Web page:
Grateful acknowledgement is made to the following sources for permission to reproduce material in this course:

Course image: James St. John in Flickr made available under Crea
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References

Attfield, R. (2003) Environmental Ethics: An Overview for the Twenty-First Century, Cambridge, Polity Press.
Beck, U. (1992) Risk Society: Towards a New Modernity, London, Sage.
Beck, U. (1998) ‘Politics of risk society’ in Franklin, J. (ed.) The Politics of Risk Society, Cambridge, Polity Press.
Benington, J.
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Keep on learning

Study another free course

There are more than 800 courses on OpenLearn for you t
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2.4.2 Ecological restoration

The changing science of ecology, coupled with a greater awareness and development of alternative styles of managing natural resources, continues to influence our notion of what is good and what is right for nature. One of the first and most influential formal expressions of an environmental ethic that arose from early organic and ecosystems models of ecology was that of Aldo Leopold. Leopold’s argument is regarded as an environmental ethic because it explicitly gives moral consideration to,
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2.3.1 The risk society

The shift from an anthropocentric concern around issues of human poverty in industrial society towards a more ecocentric concern around environmental issues in the ‘risk society’ has been expressed by the German sociologist Ulrich Beck. His 1992 book Risk Society: Towards a New Modernity suggests a shift from the safety state of industrialised society, where conflicts were manifest in struggles amongst socio-economic groups, to a society where conflicts arise from issues of uncerta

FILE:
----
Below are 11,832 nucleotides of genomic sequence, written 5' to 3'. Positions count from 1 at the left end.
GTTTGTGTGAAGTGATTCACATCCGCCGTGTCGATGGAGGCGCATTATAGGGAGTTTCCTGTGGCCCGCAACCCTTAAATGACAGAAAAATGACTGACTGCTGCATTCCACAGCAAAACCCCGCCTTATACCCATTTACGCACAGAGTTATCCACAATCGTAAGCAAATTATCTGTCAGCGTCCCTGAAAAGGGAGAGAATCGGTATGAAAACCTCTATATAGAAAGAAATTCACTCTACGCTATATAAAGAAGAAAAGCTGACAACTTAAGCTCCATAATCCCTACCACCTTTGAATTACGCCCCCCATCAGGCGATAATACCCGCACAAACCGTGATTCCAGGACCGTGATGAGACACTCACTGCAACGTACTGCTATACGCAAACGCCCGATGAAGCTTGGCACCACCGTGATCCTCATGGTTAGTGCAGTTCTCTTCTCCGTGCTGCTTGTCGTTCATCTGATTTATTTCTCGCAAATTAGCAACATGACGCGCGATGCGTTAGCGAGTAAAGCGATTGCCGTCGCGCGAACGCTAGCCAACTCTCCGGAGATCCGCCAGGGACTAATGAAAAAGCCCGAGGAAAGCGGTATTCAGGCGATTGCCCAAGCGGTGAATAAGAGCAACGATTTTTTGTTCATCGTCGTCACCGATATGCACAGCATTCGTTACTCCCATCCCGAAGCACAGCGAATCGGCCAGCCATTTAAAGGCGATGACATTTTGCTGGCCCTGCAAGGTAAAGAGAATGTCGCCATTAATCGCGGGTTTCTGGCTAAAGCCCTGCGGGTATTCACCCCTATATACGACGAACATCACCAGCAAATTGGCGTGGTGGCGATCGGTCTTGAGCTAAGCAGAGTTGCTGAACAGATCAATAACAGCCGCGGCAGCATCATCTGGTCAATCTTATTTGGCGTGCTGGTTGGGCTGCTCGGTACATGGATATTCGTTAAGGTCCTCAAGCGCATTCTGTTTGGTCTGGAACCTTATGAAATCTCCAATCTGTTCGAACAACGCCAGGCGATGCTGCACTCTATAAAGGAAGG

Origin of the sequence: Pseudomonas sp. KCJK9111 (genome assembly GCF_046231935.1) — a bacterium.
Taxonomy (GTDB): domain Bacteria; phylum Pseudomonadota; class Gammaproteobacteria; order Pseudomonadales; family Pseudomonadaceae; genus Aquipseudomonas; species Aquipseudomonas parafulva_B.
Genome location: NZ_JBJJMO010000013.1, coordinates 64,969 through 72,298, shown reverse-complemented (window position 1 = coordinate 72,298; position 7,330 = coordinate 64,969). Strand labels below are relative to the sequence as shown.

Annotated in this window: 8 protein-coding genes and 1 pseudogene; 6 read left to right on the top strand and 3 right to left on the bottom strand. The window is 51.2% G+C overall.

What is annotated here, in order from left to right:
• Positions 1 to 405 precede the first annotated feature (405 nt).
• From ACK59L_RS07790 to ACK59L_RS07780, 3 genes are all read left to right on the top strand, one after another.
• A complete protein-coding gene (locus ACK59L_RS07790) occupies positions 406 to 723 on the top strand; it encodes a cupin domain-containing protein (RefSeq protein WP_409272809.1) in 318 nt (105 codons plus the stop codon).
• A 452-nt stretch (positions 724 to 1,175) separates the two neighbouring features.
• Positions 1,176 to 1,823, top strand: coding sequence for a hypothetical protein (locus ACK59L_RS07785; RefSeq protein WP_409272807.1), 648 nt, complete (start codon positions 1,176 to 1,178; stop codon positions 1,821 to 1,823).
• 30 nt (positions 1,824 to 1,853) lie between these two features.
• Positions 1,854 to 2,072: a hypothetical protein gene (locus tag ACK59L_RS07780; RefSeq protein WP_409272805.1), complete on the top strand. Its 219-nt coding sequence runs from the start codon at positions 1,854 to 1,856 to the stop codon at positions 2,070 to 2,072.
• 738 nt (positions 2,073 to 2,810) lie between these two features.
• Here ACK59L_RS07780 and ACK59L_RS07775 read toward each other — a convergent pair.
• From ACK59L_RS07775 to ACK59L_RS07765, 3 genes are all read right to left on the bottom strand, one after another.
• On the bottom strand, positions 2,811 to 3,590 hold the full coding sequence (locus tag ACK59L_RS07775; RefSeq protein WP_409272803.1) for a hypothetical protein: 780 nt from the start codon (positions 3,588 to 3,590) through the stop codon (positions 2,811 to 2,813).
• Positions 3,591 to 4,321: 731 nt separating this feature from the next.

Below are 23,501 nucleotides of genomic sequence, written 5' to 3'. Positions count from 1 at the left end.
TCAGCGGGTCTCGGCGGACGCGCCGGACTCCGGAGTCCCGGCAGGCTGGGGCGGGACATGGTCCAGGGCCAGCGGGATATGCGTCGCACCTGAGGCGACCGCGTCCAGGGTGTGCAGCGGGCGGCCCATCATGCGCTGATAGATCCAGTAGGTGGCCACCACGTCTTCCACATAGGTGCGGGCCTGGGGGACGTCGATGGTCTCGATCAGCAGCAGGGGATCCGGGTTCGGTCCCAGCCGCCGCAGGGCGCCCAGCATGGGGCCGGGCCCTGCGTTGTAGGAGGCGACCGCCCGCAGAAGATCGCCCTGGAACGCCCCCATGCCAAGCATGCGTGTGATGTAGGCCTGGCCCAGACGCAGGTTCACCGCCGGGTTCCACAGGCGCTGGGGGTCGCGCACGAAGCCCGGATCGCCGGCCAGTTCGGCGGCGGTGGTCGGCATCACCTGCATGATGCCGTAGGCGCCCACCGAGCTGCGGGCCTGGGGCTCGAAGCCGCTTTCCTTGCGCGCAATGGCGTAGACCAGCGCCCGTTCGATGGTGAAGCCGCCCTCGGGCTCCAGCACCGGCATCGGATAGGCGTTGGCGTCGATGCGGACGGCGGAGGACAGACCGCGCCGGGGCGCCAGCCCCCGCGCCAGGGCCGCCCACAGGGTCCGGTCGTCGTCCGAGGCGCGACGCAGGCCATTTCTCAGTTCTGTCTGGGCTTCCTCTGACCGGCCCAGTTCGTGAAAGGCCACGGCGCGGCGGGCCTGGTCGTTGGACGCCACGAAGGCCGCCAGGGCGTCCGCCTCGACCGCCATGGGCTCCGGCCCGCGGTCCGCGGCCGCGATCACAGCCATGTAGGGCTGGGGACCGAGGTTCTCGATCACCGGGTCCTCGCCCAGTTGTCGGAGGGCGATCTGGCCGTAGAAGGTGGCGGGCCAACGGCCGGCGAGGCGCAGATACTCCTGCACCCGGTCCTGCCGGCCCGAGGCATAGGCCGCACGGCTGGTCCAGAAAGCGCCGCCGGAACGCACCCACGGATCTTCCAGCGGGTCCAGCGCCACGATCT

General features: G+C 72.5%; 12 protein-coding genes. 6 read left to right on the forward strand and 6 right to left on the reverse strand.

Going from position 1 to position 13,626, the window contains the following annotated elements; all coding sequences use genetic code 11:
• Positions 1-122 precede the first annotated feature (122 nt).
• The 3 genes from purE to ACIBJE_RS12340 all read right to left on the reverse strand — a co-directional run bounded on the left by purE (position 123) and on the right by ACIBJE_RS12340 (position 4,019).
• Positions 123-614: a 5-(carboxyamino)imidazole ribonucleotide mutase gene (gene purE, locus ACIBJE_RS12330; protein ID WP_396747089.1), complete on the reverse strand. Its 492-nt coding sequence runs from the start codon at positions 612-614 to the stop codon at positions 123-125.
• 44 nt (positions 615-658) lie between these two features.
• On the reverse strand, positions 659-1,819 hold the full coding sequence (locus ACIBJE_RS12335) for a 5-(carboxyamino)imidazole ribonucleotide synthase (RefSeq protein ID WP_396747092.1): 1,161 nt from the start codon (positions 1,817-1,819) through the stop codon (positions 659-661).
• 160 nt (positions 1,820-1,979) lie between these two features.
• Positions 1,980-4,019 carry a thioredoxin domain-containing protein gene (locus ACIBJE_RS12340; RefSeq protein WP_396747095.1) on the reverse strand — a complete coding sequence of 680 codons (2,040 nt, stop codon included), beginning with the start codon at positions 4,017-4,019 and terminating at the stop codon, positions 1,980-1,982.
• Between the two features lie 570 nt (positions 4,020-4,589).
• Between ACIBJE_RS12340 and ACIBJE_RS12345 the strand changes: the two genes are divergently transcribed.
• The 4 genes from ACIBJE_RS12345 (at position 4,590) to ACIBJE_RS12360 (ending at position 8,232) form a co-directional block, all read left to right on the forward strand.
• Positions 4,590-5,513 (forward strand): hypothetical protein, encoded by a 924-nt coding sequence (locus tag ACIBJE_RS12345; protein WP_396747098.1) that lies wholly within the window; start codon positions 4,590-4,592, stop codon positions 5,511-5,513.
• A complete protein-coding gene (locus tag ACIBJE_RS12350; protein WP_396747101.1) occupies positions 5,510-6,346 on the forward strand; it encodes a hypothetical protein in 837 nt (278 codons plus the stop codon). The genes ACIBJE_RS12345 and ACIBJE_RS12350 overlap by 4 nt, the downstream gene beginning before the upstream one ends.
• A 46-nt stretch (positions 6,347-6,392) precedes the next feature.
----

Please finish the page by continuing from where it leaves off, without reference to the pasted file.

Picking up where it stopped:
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2.3 Social valuation: towards ecological citizenship

An important practical question is whether the standard tools of economics are adequate for describing and monitoring sustainable development. If we consider either the Brundtland ‘essential needs of the poor’ condition for sustainability, or the idea that we ought to try to secure a certain level of quality of life for future people equivalent to that of some people today, it would appear that economics will not be enough by itself. This is because each of these concepts demands more tha
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2.2.3 Ecological economics

Ecological economics, which formally came to prominence in the mid-1980s, represents a departure from reliance on the use of mainstream economic modelling. Instead, it branches out to actively engage with and incorporate the ethical, social and behavioural dimensions of environmental issues. In short, ecological economics attempts to provide an interdisciplinary approach to environmental issues, whereas environmental economics maintains the primacy of economic modelling.

Mark Sag
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2.2.1 Environmental economics

Environmental economics emerged as a sub-discipline in the 1960s, following a tradition that began in the early twentieth century with ‘agricultural’ economics and continued in the 1950s with ‘resource’ economics. In each case, natural resources are treated as environmental assets in the same way as other resource inputs, using the classical mainstream supply and demand economic models. David Pearce, who at one stage was at the forefront of environmental economics and was an ac